Picture a square of tropical rainforest 100m to a side. According to a study from 2000, it is heavily laden with carbon: between 155 and 187 tonnes for wet forest and between 27 and 63 tonnes for dry. That means that each square kilometre of rainforest is holding between 2,700 and 18,700 tonnes of carbon: with about 70% of that in trees, 20% in the soil, and the rest in roots, understory, and litter.
Cutting down the trees for timber and to open farmland releases some portion of that stock into the atmosphere: with the amount dependent on how the soil’s carbon absorption changes and what is done with the wood and wood waste. When the forest is burned, either intentionally to clear land or unintentionally, the bulk of that carbon gets released into the atmosphere more of less immediately. As a result of both land use change and forest burning, the World Resource Institute estimates that deforestation represents about 18.3% of all human greenhouse gas emissions. As such, tackling it is a priority.
Arguably, the best thing individuals can do is refuse to eat meat or use first-generation biofuels. A considerable amount of cattle production takes placed in cleared areas of rainforest, with additional land cleared to grow soya to feed to cattle. On the biofuels front, there are both situations where rainforest is cleared directly for biofuel plantations (palm oil) and situations where the use of agricultural land to grow biofuel crops (corn) increases the overall need for agricultural land, pushing things like soy production into previously forested areas.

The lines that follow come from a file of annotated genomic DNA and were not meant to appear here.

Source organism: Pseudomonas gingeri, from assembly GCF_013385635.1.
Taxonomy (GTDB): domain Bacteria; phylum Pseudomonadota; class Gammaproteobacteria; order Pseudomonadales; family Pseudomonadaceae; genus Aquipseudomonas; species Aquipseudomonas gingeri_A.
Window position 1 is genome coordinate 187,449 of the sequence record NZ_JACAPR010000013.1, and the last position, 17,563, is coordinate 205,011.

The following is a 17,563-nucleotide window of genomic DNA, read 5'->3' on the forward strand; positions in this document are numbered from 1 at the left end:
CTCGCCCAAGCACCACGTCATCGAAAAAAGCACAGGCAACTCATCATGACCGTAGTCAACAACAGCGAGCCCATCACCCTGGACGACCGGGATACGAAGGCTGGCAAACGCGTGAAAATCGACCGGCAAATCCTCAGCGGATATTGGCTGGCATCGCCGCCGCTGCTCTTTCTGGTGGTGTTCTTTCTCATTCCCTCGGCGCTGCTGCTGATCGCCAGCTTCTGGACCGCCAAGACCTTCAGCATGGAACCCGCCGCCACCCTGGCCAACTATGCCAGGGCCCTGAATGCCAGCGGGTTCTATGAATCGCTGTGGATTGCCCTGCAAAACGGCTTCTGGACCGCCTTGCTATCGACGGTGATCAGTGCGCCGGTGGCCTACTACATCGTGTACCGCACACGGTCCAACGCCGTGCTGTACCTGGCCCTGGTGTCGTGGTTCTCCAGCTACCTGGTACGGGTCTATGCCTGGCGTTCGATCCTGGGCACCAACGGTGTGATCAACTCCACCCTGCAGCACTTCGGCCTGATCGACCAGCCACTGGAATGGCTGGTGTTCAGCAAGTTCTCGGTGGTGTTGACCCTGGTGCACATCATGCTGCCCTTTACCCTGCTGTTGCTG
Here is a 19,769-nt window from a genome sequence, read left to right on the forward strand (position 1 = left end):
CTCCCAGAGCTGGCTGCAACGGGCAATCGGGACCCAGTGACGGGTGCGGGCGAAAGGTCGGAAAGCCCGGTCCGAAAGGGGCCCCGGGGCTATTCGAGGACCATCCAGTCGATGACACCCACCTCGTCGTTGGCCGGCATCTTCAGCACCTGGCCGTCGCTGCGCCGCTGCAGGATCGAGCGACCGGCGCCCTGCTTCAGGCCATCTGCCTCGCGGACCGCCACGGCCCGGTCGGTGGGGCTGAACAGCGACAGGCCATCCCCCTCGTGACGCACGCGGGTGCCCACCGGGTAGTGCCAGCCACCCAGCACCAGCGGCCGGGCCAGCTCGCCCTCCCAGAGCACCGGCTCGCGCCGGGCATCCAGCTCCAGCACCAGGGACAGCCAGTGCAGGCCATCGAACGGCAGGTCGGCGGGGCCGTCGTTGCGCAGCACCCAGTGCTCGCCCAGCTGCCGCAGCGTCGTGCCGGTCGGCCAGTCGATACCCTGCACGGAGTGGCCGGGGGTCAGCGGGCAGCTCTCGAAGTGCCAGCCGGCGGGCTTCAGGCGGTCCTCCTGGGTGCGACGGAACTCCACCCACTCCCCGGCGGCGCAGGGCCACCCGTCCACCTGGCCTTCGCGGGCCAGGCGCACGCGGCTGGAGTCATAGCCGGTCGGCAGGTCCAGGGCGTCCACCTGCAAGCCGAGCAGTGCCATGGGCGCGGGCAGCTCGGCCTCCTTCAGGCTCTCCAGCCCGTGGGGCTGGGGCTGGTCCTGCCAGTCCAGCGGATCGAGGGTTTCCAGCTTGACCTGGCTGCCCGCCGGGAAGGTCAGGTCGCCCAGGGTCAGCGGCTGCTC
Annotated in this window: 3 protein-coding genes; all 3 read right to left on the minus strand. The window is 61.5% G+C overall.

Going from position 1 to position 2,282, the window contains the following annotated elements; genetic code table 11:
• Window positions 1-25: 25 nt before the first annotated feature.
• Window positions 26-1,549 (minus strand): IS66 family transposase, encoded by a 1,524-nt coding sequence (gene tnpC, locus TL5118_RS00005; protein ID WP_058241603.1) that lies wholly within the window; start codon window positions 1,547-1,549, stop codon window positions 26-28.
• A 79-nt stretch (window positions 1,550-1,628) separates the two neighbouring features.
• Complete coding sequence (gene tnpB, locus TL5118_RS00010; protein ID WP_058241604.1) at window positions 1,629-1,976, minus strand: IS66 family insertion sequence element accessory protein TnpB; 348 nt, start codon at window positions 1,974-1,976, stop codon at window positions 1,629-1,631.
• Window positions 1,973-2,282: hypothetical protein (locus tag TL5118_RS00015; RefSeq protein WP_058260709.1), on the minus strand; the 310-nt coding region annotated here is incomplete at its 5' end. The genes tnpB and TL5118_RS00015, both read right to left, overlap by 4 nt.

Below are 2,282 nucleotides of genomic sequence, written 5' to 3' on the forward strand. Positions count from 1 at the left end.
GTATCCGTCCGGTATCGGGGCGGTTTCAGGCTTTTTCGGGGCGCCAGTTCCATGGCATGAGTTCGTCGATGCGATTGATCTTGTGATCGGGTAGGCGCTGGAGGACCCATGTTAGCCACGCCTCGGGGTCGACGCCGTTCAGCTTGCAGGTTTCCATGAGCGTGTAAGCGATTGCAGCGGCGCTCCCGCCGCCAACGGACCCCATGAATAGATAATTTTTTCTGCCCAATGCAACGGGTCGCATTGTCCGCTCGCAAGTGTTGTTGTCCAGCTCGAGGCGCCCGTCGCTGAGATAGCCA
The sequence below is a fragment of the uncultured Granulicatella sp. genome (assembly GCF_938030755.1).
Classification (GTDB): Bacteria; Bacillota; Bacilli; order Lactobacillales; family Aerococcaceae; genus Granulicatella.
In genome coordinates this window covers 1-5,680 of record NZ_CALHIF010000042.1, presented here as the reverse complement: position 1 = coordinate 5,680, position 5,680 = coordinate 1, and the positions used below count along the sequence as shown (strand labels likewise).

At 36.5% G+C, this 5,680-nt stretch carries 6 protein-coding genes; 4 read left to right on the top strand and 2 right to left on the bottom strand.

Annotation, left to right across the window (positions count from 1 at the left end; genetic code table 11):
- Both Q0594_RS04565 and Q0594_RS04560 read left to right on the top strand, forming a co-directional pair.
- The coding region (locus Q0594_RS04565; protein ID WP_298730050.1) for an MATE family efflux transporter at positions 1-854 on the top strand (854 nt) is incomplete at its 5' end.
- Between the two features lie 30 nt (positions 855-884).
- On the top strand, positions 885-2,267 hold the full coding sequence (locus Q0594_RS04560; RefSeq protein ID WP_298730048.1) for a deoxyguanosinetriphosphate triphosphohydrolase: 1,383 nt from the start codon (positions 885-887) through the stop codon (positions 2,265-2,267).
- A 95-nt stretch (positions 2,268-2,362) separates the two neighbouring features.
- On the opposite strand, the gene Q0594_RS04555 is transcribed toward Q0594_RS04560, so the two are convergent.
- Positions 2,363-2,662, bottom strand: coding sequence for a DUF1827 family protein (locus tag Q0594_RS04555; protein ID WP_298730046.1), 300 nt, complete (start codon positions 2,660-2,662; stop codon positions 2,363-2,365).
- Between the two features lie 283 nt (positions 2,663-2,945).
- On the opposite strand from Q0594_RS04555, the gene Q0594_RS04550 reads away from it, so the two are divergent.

One other element to be aware of is the connection between population growth, urbanization, and deforestation. Several states actively encourage people to relocate from crowded areas to more sparsely populated zones bordering forested areas. Indonesia has sought to shift people away from Java in the same way Brazil has encouraged development in the Amazon to try to reduce crowding in the south.
Addressing deforestation is thus a two-fold proposition. In the first instance, the developed world needs to be aware of how commercial activities directly encourage deforestation. Restricting the use of tropical hardwoods, encouraging vegetarianism and veganism, and improving public transit would all help. Secondly, developing states must be encouraged to value their forests at a level high enough to prevent their destruction. That will probably require some kind of international financial instrument whereby the states actually protecting forests receive payments from all the states that benefit from ecological services those forests provide. The latter is a more wide-ranging solution, but the former can be more immediately implemented. If we are to keep that carbon in rich tropical soil and majestic tree trunks, action on both fronts needs to be undertaken.
- Papdopol, C.S. “Impacts of climate warming on forests in Ontario: options for adaptation and mitigation.” Forestry Chronicle. 76(1): 139-149 (2000).
- Livingston, Nigel and G. Cornelis van Kooten. “Terrestrial Carbon Sinks and Climate Change Mitigation.” in Coward, Harold and Andrew Weaver eds. Hard Choices: Climate Change in Canada.